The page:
Thursday October 28 9:30 PM – Thursday October 28 10:00 PM in Talks II

Unifying Large Scale Data Preprocessing and Machine Learning Pipelines with Ray Datasets

Alex Wu, Clark Zinzow

Prior knowledge:
No previous knowledge expected


ML tasks such as distributed training and batch inference stretch the abstractions of modern data processing systems, leading to performance or learning efficiency tradeoffs. In this talk we introduce Ray Dataset, a universal compatibility layer built on Arrow and Python that allows data processing to be combined with ML pipelines without such tradeoffs.


As modern machine learning techniques have grown increasingly popular it has become increasingly important to scale these techniques and integrate them with existing machine learning pipelines. Ray is a distributed system powerful enough to solve the technical challenges at the various stages of these pipelines, while providing an interface, and ecosystem of libraries and integrations which allow python developers to continue using their favorite, familiar tools.

Consider the ML pipeline for the typical deep learning model. First, raw data must be ingested and preprocessed. Typically this data is stored in a distributed storage system like HDFS or S3. It is then preprocessed by a job which uses ETL systems like Spark. The output is then written back to a storage system. Finally, a new job is created which reads the preprocessed data and uses machine learning framework like pytorch, tensorflow, or horovod to actually train the model (this step may be repeated many times for hyper parameter tuning).

While this approach works with traditional technologies, there are a few issues which can make it extremely inefficient. Because these jobs typically run directly on a cluster manager like Kubernetes, they are typically limited to communicating via storage systems, which requires writing the data to disk. Communication within, or between jobs may also run into additional serialization/deserialization overhead. In many jobs, this unnecessary overhead can dominate the CPU utilization of a cluster. Finally, because these technologies were developed in different communities, they are often difficult to stitch together resulting in one-off “glue”, awkward conversions, ad-hoc orchestration code, and other usability shortcomings.

We aim to solve these problems with Ray. Ray aims to solve these problems with a two-fold approach: (1) By providing a powerful, general purpose distributed computing system capable of solving the technical challenges in these frameworks, and (2) providing an ecosystem of high level libraries and integrations which are easy to use and scale without requiring the user to have distributed computing expertise.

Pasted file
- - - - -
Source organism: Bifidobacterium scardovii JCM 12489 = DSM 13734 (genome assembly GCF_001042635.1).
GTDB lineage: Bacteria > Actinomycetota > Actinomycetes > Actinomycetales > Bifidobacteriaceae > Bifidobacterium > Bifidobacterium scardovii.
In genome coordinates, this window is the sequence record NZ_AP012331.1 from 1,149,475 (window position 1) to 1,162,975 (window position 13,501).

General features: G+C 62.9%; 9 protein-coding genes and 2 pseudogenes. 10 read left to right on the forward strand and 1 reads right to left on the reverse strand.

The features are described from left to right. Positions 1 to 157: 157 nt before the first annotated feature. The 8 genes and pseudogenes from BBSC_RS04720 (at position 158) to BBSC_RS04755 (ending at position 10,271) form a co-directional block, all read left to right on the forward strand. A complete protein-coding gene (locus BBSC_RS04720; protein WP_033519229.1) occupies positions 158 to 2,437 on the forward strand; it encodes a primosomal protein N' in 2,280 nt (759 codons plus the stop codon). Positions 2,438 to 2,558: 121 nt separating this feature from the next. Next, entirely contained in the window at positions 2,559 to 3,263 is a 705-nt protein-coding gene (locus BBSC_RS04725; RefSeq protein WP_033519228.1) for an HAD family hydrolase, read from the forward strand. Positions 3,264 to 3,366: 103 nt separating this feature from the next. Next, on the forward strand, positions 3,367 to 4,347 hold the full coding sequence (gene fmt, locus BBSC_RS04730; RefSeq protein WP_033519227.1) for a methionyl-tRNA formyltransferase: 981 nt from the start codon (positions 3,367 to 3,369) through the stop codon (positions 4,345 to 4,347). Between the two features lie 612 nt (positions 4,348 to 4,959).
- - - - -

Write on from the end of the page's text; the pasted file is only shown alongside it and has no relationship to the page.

Ray’s architecture has a few key components which allow it to solve these challenges. It uses a decentralized, per-node, scheduler to schedule fine grain tasks while avoiding the challenges that centralized schedulers face. It also includes a distributed, shared-memory object store which allows processes to share objects like numpy arrays and tensors without expensive serialization and copying. It can also perform the complex shuffles needed for data preprocessing operations. It exposes an interface which can allow arbitrary python functions to execute on a cluster, and the management of arbitrary state (including hardware such as GPUs) using python classes. It can also manage allocation of hardware resources as CPUs, GPUs, and TPUs.

Ray’s ecosystem of libraries and integrations make it easy to leverage the power of Ray, without becoming a distributed systems expert. For example, distributed libraries like Modin can provide the familiar pandas API but scale to a cluster, while integrations like Dask-on-Ray and RayDP allow you to use Dask Distributed or PySpark on Ray can be used for data preprocessing. Integrations with ML training libraries like Horovod, sklearn, and XGBoost allow users to use existing ML frameworks with Ray. Finally, to move data from preprocessing to training, Ray Dataset provides a universal, distributed data frame representation to make conversion from preprocessing frameworks to training frameworks easy.

Put together, a developer can keep set Ray as their backend (with one line of code), keep using Dask for data processing, convert their dask dataframe to a Ray Dataset (with one line of code), then pass their dataset shards directly into distributed tensorflow for training (with one line of code). This entire process requires only changing a couple lines of code and uses Ray Dataset to avoid any expensive and unnecessary writing to disk.

Ray Dataset can also be used to do simple data processing operations in a Ray native way. For example, to score a deep learning model using GPUs, is as simple as from_parquet().map(preprocess).map(cnn, num_gpus=1). Because the library provides such a simple interface for using Ray, it’s sometimes easy to forget how difficult it is to perform these operations in other systems, which would typically require thinking about IO performance, backpressure, defining resource configurations, etc.

This talk focuses on unifying the data processing and training steps of a machine learning pipeline, but the same theme holds true with other parts of the machine learning ecosystem with libraries like Tune for hyper parameter tuning, Serve for live model serving, and RLLib for reinforcement learning.